Trin and Lucas have big financial dreams.
The 35-year-old couple wants to build wealth and savings for their two children's futures — ideally they'd have $3 million in the bank in five years. But currently, they're in a pretty deep hole.
As a couple, they have $285,100 in debt and currently spend around 154% of their monthly income, they told self-made millionaire Ramit Sethi on his "I Will Teach You To Be Rich" podcast last month. Only their first names were used.
Lucas runs his own consulting business, which means his income can be inconsistent, ranging from around $8,000 to $12,000 a month, he tells Sethi. Trin brings in a little under $3,000 a month from her corporate job. Together, they earn around $140,000 a year.
"You are broke," Sethi told them.
Their financial problems didn't appear overnight, though. And after going through their finances and hearing about their money mindsets, Sethi identified three major mistakes Trin and Lucas made that contributed to their current predicament.
Here are their top missteps and how you can avoid them.
Lucas and Trin want to be out of debt. But their goal of having around $3 million in the bank within five years is "not feasible," Sethi says.
He warns against setting "outlandish" goals like this because it can lead people to make incredibly risky decisions in order to meet the goal.
"It's one thing to set ambitious goals," Sethi says. "It's another to be totally unrealistic."
Here's a glimpse at Trin and Lucas' finances at the time of the podcast's recording:
- Assets: $40,000
- Investments: $27,000
- Savings: $20,000
- Debt: $285,100
- Net worth: -$198,100
The bulk of the debt comes from Trin's $200,000 in student loans, she says. But the couple also has around $12,500 in credit card debt, Lucas tells Sethi.
Their debt is a huge problem. But going through their budget, Sethi says the reason they haven't been able to address it is because their monthly costs have exceeded the couple's typical monthly income.
Lucas has had good months where he makes over $10,000 and can cover the bills without spilling over onto credit cards. But although he's also had several under-performing months, the couple's costs stayed high, leading him to pull more money out of his business or charge more on their credit cards.
"You can seem fine for a long time and then suddenly, one day everything blows up," Sethi says. "You want to avoid that. It's better to live slightly more modestly or take slightly less risk in order to avoid ever getting into a super risky situation."
The first step Sethi wants Trin and Lucas to take is to go through their monthly expenses and find spending areas where they're able to cut back.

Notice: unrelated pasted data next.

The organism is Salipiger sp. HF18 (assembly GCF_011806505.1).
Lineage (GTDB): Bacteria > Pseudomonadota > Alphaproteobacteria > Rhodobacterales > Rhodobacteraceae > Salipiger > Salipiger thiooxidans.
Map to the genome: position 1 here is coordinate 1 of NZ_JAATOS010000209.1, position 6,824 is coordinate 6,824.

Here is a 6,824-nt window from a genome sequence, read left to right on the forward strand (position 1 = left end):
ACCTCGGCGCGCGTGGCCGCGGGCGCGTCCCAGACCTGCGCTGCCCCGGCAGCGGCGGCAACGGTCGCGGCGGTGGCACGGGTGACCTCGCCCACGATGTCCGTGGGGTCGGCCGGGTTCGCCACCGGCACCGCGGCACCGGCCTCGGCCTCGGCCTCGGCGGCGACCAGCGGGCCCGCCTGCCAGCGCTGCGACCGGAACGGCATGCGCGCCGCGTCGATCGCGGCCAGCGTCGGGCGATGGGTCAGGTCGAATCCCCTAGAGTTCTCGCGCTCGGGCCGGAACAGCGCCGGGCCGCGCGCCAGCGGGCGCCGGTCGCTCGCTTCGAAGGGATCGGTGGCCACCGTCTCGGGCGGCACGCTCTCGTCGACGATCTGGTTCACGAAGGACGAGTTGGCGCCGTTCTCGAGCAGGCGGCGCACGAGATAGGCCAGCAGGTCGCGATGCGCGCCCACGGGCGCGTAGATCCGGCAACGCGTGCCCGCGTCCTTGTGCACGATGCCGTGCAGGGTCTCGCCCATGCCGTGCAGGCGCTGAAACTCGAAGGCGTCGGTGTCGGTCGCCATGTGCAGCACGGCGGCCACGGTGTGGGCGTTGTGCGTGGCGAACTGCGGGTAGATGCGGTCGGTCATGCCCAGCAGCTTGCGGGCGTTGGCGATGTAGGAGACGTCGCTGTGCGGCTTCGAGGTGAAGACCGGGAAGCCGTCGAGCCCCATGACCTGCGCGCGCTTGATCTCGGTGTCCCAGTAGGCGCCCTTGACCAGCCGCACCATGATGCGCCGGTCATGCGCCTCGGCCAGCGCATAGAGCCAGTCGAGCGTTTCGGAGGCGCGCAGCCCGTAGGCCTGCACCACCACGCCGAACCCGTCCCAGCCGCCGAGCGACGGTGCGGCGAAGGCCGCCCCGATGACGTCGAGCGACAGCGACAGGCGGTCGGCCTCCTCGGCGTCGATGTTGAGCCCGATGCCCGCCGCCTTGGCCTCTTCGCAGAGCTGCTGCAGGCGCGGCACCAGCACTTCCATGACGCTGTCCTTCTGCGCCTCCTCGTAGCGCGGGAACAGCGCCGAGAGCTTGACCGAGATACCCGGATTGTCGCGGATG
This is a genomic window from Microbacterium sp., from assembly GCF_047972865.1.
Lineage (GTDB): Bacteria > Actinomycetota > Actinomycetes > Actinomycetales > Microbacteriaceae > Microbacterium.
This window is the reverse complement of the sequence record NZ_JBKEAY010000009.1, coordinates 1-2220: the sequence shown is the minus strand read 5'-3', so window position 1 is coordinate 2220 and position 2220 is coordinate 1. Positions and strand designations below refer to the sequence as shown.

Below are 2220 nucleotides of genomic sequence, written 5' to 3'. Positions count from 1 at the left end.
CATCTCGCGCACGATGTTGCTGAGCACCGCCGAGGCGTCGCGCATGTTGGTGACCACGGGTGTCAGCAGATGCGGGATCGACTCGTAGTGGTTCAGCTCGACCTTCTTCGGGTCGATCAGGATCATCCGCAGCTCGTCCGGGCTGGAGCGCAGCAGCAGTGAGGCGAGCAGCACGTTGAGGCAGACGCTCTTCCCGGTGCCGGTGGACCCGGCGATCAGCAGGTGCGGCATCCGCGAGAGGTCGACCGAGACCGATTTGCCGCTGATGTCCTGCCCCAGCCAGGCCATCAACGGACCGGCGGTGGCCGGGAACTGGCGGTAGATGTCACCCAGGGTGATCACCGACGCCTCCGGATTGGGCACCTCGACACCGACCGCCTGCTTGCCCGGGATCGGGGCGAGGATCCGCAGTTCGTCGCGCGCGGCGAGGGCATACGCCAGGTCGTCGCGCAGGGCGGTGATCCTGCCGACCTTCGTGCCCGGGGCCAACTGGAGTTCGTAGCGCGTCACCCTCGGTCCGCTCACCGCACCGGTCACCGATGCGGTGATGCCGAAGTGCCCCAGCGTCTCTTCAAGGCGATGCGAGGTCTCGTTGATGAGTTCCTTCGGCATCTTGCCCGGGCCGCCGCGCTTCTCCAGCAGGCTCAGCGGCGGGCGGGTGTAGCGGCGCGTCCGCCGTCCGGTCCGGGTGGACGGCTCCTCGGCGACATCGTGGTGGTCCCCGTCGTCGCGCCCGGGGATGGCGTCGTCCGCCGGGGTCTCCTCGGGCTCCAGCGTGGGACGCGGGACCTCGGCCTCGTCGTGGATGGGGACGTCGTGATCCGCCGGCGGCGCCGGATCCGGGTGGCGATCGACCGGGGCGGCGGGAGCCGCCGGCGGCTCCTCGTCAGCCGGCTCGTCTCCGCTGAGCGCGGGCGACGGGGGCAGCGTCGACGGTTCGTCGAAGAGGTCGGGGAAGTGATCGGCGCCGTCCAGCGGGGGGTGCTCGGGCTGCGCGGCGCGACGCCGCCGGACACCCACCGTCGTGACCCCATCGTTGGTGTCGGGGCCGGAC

When you're financing a major purchase like a car, home or large appliance, it's reasonable to ask yourself if you can afford the monthly payment. But you shouldn't stop there.
Lucas says when the couple bought their third car earlier this year, he figured they could afford the monthly payment. The total expense of the vehicle, however, was not in the budget.
"Never make major purchase decisions based on monthly payment," Sethi says.
A low monthly payment can lure you into a number of different financial decisions that work out fine in the short-term, but can cause trouble down the line.
That can be as small as a splurge you put on a buy now pay later plan or a major decision like getting a mortgage that doesn't leave you much room for error or emergency costs. Whenever you finance a purchase, you're making a bet with yourself that you will be able to pay it off in a given time period. Life often has other plans.
When the couple was getting ready to purchase the car, Lucas's monthly income looked like it would stay high enough to handle the additional car payment and they would be able to pay off the vehicle within a couple of years.
That plan doesn't appear to be working out. As Lucas's income fell in the following months, the couple didn't make a concerted effort to bring down their routine expenses, further sending their monthly budget into the red.
Sethi describes Lucas as a "believer." He has experimented with a variety of different methods to try to build wealth and improve his financial situation, including investing in real estate, adding authorized users to his credit card account to build up his credit score and over-funding a life insurance policy.
But none of these strategies paid off.
That's because none of them were particularly low-risk or guaranteed to work, Sethi says. "Lucas seems to be deep in the 'get rich quick' world."
The strategies Lucas had been using to try to get ahead are touted by plenty of financial influencers and educators as keys to unlocking wealth efficiently. But Sethi says they're over-complicated and especially risky for someone like Lucas whose income fluctuates from month to month.
Advice like Sethi's, however, can feel boring, or like it will take too long.
"How is someone like me saying, 'Hey, actually 7% returns on a low-cost index fund are pretty good and you can build serious wealth given enough time,' going to compete with some guy screaming in front of his $150,000 car saying 'Overfund your whole life insurance policy so you can operate your money like the banks and cut out the middleman!'" Sethi asks.
But the boring strategies work. While there are certainly situations where it feels like you need to make a lot of money in a short amount of time, there aren't fool-proof ways to do that. Trying to make quick cash can be over-complicated and extra risky.
"Your finances should be quite simple," Sethi says.
Check out the full podcast episode here.
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